An article from Reuters highlights the challenges farmers in Mexico and Central America face as climate change becomes a reality that affects their very livelihoods. The article references several recent studies, including “Tortillas on the Roaster,” written by Catholic Relief Services, the International Center for Tropical Agriculture (CIAT) and the International Maize and Wheat Improvement Center (CIMMYT). The article also quotes CRS staffer Michael Sheridan, an expert in development and coffee growing.
MEXICO CITY, Dec 19 (Reuters) – A growing body of scientific evidence ranks Mexico and its southern neighbors near the top of the list of countries most vulnerable to global warming, and advances in micro-forecasting foresee a grim future in alarming detail.
According to two new studies, a deadly combination of warmer weather and less rainfall in the years ahead will devastate yields of traditional crops like corn and beans, as well as the region’s market-critical coffee harvest.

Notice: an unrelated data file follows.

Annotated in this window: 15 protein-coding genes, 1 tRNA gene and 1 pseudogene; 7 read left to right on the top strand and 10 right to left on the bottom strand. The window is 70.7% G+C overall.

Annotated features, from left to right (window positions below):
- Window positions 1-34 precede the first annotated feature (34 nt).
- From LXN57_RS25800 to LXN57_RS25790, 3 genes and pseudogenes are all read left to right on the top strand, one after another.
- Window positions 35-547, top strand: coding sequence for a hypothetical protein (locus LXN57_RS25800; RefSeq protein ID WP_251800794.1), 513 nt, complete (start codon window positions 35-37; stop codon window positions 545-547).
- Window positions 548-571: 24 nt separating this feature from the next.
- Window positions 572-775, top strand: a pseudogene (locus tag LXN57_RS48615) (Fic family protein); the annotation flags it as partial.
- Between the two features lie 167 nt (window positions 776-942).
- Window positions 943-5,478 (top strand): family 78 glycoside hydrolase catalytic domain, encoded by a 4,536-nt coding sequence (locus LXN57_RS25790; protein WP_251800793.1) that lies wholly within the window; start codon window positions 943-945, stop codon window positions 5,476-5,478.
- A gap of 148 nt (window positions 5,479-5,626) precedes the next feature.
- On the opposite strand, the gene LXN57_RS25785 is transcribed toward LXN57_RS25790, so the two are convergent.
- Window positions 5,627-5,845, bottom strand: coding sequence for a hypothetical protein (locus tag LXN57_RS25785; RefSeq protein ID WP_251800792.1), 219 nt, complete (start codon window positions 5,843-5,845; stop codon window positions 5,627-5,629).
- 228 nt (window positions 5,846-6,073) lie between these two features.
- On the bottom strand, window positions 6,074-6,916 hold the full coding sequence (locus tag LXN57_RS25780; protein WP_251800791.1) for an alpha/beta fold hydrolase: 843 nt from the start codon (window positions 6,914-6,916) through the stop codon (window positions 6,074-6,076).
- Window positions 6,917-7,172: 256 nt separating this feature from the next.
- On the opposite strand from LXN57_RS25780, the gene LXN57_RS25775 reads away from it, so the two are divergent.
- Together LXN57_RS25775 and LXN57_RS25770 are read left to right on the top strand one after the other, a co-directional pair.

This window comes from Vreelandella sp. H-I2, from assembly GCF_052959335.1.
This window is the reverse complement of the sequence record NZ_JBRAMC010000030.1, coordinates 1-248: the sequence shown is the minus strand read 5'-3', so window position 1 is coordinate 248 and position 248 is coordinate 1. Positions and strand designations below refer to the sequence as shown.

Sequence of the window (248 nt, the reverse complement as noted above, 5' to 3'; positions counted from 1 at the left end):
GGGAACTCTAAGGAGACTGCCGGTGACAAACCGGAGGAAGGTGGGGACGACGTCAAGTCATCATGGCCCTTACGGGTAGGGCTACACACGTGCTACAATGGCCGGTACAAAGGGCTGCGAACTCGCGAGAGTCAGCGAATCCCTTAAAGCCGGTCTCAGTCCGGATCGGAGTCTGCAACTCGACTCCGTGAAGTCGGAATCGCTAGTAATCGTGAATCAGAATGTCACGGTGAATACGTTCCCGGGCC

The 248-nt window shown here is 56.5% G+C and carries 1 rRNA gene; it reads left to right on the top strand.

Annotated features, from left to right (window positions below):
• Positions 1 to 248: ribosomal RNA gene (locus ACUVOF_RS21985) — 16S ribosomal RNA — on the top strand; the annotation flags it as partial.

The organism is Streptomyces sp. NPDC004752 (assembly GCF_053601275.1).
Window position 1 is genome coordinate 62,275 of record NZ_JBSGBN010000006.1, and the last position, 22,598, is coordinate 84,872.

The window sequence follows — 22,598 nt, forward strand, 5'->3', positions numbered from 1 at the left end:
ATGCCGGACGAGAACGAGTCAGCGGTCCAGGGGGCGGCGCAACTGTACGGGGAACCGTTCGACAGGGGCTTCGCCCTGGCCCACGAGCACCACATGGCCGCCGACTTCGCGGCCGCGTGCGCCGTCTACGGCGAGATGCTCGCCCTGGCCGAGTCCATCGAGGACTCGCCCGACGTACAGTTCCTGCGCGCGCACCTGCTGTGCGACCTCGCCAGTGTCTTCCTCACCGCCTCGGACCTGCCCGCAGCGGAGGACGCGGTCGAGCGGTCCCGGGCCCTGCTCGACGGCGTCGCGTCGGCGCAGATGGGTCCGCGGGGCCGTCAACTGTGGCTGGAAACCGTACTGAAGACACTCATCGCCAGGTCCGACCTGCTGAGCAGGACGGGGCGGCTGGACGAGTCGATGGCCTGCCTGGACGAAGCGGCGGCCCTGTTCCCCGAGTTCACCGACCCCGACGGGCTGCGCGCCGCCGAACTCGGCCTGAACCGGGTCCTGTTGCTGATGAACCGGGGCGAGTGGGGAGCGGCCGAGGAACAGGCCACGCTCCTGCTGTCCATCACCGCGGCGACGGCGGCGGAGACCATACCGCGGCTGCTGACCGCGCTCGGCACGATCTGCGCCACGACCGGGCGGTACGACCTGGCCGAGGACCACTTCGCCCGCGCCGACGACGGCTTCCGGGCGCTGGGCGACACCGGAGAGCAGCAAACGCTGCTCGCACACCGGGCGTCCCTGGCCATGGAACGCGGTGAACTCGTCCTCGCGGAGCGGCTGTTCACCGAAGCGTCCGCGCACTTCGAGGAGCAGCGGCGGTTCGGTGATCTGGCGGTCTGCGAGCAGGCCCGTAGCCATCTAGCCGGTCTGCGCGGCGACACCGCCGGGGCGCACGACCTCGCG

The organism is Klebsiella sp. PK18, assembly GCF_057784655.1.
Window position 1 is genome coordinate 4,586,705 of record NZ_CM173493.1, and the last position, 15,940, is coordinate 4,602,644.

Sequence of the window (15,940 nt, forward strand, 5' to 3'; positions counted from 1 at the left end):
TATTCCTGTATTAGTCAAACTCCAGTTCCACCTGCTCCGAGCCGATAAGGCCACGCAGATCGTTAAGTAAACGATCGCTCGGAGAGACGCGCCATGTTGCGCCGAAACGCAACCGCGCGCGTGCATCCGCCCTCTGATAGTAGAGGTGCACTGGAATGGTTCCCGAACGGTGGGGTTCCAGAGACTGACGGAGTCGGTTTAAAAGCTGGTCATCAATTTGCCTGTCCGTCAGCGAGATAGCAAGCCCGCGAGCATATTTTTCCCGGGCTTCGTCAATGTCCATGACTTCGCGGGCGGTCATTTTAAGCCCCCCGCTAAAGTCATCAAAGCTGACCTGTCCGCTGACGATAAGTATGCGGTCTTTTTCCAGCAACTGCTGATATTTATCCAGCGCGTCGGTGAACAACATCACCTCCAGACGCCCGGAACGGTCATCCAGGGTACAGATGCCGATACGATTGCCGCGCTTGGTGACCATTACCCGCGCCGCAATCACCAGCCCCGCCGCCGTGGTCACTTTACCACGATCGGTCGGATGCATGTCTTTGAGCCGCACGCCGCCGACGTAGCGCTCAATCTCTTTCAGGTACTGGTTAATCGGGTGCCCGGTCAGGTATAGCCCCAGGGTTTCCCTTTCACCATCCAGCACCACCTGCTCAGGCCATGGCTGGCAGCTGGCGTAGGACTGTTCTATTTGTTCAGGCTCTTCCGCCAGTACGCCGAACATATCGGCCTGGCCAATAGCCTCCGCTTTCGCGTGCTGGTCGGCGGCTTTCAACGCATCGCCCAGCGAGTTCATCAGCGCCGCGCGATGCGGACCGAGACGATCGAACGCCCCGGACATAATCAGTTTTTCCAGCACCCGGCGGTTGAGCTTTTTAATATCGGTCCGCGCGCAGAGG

The ultra-local projections with shorter time horizons – as soon as the 2020s – include color-coded maps that for the first time provide virtually farm-specific climate change predictions, an innovation scientists hope will convince local stakeholders to plan accordingly.
That could mean switching to new seeds, shifting to hardier crops, or even abandoning long-established family farms.